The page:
Real estate debt has attracted substantial investments over the past few years; Preqin’s online platform recorded $32bn raised by private real estate debt funds in 2017 globally, an increase of almost 40% from the previous year. With historically low interest rates and quantitative easing having depressed fixed income yields, investors turned to private real estate debt funds for higher returns while minimizing risks usually associated with alternative assets. Additionally, investors were attracted to the fixed income nature of the asset class.
Some of the factors that fuelled the rise of real estate debt funds – namely low interest rates and asset purchase programs by central banks – are now being wound down. This blog will explore the ramifications of this for Asia-Pacific-based investors in real estate debt funds and compare the current investor landscape with that of one year ago.
Preqin’s online platform currently tracks 184 Asia-Pacific-based investors with a preference for private real estate debt funds, which represent approximately 17% of investors globally that actively target the strategy, an increase of 1% from a year ago. By contrast, this figure had increased by 11% from 2016 to 2017. In terms of investor type, asset managers (16%) closely followed by insurance companies (15%) and superannuation schemes (15%).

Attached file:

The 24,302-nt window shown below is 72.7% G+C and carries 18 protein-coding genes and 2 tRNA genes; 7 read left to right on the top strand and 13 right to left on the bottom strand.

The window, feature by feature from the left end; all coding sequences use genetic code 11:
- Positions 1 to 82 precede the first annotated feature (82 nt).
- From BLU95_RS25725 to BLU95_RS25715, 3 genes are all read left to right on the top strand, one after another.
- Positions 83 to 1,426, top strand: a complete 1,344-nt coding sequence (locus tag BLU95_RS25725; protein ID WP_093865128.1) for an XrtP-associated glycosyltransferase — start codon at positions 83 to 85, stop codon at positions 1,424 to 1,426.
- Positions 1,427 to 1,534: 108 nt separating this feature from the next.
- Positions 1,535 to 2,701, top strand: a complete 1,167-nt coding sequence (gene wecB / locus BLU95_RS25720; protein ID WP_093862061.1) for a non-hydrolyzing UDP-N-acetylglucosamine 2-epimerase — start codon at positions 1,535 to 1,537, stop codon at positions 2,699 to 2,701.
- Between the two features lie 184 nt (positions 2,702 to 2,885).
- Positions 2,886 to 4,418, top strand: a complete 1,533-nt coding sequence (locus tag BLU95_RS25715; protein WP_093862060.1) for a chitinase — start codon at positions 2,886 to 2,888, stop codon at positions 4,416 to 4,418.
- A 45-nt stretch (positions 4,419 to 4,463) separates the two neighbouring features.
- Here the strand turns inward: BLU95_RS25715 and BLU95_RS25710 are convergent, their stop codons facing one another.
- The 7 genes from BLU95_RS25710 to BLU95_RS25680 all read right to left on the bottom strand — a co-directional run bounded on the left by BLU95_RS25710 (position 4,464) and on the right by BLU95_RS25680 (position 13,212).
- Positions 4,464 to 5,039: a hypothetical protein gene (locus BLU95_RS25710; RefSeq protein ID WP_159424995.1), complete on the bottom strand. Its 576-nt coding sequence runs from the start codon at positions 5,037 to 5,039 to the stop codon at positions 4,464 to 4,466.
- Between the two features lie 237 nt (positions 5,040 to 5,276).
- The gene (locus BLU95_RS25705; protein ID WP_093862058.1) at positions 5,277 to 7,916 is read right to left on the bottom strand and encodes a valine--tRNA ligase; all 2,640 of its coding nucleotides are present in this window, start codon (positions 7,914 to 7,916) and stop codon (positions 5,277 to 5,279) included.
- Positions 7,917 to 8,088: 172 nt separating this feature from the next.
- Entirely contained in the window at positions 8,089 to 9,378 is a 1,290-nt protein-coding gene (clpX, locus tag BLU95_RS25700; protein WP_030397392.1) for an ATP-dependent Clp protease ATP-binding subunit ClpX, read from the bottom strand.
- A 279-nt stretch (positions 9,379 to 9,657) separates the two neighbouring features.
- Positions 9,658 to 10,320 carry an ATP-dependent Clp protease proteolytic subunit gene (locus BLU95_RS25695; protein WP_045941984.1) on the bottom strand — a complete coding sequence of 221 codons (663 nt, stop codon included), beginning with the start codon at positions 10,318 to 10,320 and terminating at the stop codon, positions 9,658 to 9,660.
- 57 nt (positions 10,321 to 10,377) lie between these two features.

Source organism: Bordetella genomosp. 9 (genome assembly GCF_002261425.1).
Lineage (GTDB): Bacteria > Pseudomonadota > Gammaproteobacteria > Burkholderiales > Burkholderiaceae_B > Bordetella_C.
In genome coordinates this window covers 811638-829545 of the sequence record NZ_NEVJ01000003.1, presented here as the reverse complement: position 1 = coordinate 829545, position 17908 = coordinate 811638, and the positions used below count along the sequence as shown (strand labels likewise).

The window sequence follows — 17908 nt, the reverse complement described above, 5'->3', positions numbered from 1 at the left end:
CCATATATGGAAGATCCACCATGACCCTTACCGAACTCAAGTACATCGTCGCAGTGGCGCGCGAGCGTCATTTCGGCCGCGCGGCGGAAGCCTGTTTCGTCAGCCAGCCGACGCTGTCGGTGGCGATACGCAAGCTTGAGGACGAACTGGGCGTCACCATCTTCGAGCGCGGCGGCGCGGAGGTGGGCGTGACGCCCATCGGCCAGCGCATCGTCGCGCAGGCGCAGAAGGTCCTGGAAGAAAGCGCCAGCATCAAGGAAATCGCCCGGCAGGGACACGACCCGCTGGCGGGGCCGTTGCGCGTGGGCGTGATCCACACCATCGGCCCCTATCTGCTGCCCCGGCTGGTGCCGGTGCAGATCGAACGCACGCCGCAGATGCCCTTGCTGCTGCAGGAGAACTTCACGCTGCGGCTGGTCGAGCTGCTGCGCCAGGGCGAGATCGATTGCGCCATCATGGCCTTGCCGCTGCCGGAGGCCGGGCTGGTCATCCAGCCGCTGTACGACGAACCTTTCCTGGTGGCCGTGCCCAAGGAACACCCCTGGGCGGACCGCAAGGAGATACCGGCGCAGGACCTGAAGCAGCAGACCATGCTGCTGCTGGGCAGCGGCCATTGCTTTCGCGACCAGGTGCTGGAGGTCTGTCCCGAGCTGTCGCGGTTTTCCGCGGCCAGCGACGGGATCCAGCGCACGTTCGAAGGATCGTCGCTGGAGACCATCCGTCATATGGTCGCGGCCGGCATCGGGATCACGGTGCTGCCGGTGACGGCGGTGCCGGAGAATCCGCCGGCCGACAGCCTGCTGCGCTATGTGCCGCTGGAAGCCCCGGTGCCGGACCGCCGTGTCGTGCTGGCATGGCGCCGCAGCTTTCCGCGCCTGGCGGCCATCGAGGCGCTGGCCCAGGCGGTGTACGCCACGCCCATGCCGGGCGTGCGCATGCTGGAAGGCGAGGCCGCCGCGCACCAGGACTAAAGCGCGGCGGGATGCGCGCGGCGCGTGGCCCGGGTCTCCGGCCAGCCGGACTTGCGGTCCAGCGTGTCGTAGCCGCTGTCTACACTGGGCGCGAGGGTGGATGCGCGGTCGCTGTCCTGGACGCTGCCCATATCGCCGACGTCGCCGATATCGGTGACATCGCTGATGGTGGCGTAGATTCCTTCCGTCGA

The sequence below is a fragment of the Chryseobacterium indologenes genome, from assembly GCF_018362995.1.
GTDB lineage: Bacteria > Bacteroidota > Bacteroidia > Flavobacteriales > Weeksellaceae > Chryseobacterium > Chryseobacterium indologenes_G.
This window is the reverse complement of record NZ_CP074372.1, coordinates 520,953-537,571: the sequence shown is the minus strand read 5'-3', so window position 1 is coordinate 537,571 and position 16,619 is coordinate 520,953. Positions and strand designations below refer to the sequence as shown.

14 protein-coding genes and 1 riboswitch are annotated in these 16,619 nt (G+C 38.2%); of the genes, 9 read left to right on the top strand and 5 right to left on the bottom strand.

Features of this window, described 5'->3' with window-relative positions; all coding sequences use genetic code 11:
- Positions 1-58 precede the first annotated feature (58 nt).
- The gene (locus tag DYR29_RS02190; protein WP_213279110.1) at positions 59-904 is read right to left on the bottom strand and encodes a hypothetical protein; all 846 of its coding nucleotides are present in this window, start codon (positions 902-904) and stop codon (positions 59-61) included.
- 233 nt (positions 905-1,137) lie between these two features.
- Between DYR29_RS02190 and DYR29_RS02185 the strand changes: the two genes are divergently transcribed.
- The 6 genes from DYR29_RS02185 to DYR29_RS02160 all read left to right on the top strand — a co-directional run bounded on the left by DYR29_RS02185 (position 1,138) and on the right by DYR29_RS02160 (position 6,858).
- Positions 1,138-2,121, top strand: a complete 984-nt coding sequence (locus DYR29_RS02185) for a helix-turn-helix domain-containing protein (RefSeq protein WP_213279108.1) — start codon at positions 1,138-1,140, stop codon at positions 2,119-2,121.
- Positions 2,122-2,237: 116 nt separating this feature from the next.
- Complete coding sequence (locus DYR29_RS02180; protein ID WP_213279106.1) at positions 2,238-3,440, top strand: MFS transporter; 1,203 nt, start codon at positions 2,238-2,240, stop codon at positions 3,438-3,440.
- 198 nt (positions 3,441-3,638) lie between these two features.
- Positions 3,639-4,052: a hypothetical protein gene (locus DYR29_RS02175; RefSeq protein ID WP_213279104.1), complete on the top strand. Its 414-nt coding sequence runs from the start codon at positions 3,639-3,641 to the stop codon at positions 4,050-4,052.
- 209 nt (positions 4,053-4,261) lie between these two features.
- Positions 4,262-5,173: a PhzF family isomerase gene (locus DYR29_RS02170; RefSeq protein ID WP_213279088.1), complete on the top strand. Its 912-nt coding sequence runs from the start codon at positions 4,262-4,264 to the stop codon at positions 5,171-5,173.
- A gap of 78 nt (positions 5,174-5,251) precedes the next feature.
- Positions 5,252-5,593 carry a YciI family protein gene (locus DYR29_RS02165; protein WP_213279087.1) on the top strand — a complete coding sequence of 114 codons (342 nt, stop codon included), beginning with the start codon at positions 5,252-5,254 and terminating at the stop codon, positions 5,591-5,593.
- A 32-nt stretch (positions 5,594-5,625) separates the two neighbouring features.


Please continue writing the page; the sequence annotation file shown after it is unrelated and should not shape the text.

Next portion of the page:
Investors active in private real estate debt are primarily based in South Korea (34%), Australia (20%), China (15%) and Japan (14%). The proportions located in South Korea and Japan are each up 3% from one year ago, while Australia and China both now represent a lower share. These trends could be reflective of the general investment and regulatory climate in these countries, whereby Japan- and Korea-based investors are increasingly looking to allocate capital to alternative assets, an example being Government Pension Investment Fund, Japan, the world’s largest pension fund, which has begun investing in private market assets. Meanwhile, in China, notably fewer China-based investors are investing in riskier assets such as real estate investments, and the decreasing proportion of investors from China investing in private real estate debt funds is a likely reflection of this.
Most Asia-Pacific-based investors active in real estate debt favour their domestic region (91%) for investment, followed by North America (69%) and Europe (64%). Interestingly, for their future investments, North America (68%) and Europe (63%) are the top two investment destinations for investors planning to allocate to private real estate debt funds; only 59% intend to target Asia-Pacific.
While the fundamental advantages offered by the real estate asset class are still relevant to Asia-Pacific-based investors, private real estate debt fund investments face major headwinds. Monetary policy tightening makes it less attractive than before, while increased trade tensions and investment scrutiny may make it harder to invest in North American and European markets. Only time will tell if the observed decrease in the growth of the real estate debt investor pool in Asia-Pacific is temporary or the harbinger of a more pronounced downturn in the asset class.